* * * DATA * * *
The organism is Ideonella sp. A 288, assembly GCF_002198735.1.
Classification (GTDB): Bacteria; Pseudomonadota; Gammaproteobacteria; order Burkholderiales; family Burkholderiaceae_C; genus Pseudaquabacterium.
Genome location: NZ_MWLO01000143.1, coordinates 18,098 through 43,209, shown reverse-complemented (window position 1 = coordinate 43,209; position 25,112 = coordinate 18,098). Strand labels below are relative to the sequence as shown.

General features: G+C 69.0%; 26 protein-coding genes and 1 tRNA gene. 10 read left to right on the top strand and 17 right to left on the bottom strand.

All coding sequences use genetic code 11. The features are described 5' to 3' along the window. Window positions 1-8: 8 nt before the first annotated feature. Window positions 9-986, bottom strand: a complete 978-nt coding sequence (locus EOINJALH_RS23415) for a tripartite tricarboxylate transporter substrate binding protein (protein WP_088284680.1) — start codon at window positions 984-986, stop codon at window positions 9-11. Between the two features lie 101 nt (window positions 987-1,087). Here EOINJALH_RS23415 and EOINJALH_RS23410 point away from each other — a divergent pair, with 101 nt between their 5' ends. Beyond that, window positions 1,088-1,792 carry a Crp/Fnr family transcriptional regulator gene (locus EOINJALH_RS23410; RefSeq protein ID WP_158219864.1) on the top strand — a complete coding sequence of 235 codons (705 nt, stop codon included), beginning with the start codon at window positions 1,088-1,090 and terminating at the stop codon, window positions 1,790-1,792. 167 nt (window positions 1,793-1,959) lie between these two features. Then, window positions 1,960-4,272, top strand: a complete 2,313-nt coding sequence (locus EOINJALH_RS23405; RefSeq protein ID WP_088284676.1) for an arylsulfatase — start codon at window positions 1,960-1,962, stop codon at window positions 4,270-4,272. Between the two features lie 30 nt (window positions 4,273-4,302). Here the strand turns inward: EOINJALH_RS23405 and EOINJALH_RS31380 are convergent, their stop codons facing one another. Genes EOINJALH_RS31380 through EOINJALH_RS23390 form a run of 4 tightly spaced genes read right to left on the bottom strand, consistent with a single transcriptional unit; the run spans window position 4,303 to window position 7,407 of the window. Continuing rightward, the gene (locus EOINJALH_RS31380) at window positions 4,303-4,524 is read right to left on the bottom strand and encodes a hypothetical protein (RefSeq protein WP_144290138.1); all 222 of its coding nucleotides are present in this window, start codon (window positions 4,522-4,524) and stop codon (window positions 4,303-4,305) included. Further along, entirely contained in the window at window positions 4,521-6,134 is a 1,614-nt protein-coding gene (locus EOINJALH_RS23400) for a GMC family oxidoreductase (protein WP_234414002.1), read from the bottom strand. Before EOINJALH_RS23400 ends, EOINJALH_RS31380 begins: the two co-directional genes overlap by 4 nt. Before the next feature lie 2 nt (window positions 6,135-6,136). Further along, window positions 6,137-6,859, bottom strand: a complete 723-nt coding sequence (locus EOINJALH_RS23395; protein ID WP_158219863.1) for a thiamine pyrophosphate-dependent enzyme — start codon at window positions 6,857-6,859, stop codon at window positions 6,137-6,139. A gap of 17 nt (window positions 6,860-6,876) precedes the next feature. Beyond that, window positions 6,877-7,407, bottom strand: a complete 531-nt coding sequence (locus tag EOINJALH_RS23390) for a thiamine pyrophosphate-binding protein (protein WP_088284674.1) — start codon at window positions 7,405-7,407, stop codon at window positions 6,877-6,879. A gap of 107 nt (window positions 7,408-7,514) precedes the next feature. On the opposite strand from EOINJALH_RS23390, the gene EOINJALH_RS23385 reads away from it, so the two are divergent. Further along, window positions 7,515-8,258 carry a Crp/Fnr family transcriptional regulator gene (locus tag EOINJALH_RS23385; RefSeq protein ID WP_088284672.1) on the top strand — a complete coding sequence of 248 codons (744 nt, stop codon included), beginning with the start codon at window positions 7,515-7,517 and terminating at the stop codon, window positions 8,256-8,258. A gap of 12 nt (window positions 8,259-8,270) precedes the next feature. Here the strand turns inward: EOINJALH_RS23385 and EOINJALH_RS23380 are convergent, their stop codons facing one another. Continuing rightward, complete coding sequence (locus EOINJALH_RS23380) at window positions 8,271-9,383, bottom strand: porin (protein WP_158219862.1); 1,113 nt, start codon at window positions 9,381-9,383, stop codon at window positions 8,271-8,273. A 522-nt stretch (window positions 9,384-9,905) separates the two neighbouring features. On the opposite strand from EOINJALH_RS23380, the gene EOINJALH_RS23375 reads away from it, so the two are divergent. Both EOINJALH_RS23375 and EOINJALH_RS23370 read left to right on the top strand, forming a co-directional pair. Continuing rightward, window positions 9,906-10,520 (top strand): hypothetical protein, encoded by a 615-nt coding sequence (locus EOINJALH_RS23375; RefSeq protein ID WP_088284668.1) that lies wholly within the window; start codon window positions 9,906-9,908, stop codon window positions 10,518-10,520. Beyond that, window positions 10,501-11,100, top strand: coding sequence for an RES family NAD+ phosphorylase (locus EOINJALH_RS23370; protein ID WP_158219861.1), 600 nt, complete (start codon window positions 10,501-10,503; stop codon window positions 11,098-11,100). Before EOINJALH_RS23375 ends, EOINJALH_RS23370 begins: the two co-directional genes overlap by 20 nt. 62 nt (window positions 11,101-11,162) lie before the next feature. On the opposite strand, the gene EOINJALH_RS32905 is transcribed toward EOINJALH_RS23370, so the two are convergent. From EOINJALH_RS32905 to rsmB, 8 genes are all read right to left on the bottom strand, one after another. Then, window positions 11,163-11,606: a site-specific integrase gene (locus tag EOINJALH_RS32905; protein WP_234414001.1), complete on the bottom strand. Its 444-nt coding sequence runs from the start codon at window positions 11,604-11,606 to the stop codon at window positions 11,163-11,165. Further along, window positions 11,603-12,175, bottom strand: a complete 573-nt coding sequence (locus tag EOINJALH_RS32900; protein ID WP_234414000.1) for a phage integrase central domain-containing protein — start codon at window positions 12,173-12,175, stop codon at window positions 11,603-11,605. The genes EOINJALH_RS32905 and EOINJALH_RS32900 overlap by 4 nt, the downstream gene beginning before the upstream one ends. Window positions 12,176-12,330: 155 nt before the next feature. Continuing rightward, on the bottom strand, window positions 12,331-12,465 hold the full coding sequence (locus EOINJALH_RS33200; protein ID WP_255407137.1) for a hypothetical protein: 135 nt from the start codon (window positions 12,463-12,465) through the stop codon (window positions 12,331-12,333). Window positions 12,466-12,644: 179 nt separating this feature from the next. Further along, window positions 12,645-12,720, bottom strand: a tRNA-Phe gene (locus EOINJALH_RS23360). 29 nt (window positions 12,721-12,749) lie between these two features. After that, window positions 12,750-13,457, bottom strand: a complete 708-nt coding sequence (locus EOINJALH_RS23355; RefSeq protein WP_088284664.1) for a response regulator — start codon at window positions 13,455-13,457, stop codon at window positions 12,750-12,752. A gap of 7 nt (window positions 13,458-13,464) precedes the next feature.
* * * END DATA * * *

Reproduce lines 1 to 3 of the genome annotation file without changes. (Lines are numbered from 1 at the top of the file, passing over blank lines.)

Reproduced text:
The organism is Ideonella sp. A 288, assembly GCF_002198735.1.
Classification (GTDB): Bacteria; Pseudomonadota; Gammaproteobacteria; order Burkholderiales; family Burkholderiaceae_C; genus Pseudaquabacterium.
Genome location: NZ_MWLO01000143.1, coordinates 18,098 through 43,209, shown reverse-complemented (window position 1 = coordinate 43,209; position 25,112 = coordinate 18,098). Strand labels below are relative to the sequence as shown.